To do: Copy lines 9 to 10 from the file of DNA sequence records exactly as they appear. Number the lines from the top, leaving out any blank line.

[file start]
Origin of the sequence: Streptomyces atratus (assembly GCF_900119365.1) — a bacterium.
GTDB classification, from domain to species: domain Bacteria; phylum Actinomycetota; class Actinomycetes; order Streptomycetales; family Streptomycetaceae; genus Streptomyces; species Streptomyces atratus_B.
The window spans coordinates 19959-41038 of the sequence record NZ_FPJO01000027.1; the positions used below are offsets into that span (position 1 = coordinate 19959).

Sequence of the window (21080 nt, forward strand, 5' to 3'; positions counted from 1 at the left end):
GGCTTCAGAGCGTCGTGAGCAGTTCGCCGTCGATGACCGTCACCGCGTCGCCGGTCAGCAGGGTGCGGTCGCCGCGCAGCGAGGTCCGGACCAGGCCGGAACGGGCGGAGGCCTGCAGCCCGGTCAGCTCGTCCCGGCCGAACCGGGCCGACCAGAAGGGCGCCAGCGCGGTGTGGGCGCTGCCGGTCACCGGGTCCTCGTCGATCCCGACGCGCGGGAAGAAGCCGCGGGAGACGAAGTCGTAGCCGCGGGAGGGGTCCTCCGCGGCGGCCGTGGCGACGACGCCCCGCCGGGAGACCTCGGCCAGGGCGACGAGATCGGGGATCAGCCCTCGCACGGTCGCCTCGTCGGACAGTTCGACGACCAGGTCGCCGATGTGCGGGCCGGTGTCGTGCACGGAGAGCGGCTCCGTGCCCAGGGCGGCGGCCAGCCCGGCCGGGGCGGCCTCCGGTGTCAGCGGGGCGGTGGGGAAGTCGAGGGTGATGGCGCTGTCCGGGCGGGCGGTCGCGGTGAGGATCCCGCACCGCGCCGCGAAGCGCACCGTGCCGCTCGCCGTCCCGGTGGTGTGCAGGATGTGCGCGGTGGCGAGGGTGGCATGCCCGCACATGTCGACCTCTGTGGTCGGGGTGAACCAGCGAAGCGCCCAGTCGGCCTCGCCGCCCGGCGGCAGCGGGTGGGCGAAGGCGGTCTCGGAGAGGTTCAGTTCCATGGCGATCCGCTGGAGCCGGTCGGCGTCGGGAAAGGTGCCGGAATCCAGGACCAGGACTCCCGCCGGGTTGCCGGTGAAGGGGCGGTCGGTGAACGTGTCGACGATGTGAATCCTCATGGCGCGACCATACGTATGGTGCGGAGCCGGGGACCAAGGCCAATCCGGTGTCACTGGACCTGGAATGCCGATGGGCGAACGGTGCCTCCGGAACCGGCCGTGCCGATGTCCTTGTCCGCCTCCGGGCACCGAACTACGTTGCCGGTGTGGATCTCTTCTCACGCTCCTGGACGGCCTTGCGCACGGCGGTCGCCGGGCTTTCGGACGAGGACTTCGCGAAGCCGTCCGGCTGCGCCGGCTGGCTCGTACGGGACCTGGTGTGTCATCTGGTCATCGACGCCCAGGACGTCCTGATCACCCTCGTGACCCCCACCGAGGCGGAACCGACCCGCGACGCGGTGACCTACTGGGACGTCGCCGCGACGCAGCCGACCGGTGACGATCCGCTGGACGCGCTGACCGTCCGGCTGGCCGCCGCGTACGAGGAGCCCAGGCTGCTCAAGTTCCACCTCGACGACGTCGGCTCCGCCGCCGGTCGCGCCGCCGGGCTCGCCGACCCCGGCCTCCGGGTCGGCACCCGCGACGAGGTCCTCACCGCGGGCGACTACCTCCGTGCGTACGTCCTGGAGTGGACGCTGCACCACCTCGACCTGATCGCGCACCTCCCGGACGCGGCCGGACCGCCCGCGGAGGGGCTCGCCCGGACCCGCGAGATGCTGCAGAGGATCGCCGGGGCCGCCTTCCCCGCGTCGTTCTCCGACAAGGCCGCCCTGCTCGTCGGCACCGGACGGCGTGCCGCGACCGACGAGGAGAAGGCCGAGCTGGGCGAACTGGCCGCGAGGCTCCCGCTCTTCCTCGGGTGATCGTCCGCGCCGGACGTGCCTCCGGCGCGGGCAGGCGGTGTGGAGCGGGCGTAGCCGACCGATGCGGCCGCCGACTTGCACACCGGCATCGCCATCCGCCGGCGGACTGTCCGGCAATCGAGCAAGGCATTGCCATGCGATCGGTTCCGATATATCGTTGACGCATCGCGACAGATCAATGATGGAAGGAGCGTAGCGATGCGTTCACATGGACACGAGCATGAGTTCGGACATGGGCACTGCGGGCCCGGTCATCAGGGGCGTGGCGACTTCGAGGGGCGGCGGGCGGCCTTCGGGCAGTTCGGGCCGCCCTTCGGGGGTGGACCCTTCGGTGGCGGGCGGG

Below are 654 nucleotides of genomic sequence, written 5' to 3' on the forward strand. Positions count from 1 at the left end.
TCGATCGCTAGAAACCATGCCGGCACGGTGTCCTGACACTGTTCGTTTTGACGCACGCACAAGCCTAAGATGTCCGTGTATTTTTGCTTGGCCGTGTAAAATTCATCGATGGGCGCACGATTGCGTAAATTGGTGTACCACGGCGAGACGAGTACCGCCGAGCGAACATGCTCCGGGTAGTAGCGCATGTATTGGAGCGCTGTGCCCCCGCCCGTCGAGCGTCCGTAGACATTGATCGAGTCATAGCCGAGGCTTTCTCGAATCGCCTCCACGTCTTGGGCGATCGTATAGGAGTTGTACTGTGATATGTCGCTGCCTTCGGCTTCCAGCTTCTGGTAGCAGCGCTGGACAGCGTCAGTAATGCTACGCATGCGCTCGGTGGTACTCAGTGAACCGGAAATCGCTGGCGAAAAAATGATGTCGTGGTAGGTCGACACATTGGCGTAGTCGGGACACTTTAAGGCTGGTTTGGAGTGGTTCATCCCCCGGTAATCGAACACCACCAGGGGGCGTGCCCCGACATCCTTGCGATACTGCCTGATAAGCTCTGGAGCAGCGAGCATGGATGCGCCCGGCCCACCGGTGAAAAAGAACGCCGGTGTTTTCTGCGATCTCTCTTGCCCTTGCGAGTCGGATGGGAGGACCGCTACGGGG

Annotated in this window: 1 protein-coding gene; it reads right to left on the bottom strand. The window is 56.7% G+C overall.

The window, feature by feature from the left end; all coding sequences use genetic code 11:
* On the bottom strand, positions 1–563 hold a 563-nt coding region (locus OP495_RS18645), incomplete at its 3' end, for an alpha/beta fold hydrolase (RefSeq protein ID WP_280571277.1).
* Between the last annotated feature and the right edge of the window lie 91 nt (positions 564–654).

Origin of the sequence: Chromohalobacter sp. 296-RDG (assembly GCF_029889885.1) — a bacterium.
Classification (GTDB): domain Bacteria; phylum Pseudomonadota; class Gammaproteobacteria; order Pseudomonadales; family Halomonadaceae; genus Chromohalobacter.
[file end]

The window, feature by feature from the left end; all coding sequences use genetic code 11:
* On the bottom strand, positions 1–563 hold a 563-nt coding region (locus OP495_RS18645), incomplete at its 3' end, for an alpha/beta fold hydrolase (RefSeq protein ID WP_280571277.1).